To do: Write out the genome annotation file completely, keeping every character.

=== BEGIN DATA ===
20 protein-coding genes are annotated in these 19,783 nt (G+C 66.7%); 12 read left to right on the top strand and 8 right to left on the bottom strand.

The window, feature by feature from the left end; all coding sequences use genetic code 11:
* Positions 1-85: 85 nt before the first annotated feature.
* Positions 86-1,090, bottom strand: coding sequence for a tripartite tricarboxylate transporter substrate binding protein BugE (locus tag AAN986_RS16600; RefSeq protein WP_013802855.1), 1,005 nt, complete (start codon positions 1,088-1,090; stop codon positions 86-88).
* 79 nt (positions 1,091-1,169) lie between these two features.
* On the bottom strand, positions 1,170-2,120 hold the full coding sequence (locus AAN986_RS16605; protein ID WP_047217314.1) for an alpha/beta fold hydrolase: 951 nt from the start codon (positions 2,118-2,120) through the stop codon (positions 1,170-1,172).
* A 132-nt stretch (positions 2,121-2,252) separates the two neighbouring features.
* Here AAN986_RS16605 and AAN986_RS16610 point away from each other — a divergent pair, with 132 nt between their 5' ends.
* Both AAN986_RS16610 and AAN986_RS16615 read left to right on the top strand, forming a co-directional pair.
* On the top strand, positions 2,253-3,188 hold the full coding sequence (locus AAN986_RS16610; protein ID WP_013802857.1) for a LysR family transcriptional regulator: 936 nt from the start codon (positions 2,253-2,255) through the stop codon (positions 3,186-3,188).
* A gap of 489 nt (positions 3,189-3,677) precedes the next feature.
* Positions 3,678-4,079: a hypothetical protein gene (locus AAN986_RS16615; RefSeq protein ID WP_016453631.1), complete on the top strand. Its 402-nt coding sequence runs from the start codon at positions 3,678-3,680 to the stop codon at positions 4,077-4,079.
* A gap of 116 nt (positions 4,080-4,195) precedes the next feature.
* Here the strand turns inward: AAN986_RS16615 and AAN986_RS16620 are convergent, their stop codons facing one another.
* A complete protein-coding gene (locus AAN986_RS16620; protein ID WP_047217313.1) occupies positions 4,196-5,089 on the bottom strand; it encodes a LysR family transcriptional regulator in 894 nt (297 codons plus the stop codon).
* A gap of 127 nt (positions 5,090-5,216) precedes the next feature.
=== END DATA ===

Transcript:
20 protein-coding genes are annotated in these 19,783 nt (G+C 66.7%); 12 read left to right on the top strand and 8 right to left on the bottom strand.

The window, feature by feature from the left end; all coding sequences use genetic code 11:
* Positions 1-85: 85 nt before the first annotated feature.
* Positions 86-1,090, bottom strand: coding sequence for a tripartite tricarboxylate transporter substrate binding protein BugE (locus tag AAN986_RS16600; RefSeq protein WP_013802855.1), 1,005 nt, complete (start codon positions 1,088-1,090; stop codon positions 86-88).
* 79 nt (positions 1,091-1,169) lie between these two features.
* On the bottom strand, positions 1,170-2,120 hold the full coding sequence (locus AAN986_RS16605; protein ID WP_047217314.1) for an alpha/beta fold hydrolase: 951 nt from the start codon (positions 2,118-2,120) through the stop codon (positions 1,170-1,172).
* A 132-nt stretch (positions 2,121-2,252) separates the two neighbouring features.
* Here AAN986_RS16605 and AAN986_RS16610 point away from each other — a divergent pair, with 132 nt between their 5' ends.
* Both AAN986_RS16610 and AAN986_RS16615 read left to right on the top strand, forming a co-directional pair.
* On the top strand, positions 2,253-3,188 hold the full coding sequence (locus AAN986_RS16610; protein ID WP_013802857.1) for a LysR family transcriptional regulator: 936 nt from the start codon (positions 2,253-2,255) through the stop codon (positions 3,186-3,188).
* A gap of 489 nt (positions 3,189-3,677) precedes the next feature.
* Positions 3,678-4,079: a hypothetical protein gene (locus AAN986_RS16615; RefSeq protein ID WP_016453631.1), complete on the top strand. Its 402-nt coding sequence runs from the start codon at positions 3,678-3,680 to the stop codon at positions 4,077-4,079.
* A gap of 116 nt (positions 4,080-4,195) precedes the next feature.
* Here the strand turns inward: AAN986_RS16615 and AAN986_RS16620 are convergent, their stop codons facing one another.
* A complete protein-coding gene (locus AAN986_RS16620; protein ID WP_047217313.1) occupies positions 4,196-5,089 on the bottom strand; it encodes a LysR family transcriptional regulator in 894 nt (297 codons plus the stop codon).
* A gap of 127 nt (positions 5,090-5,216) precedes the next feature.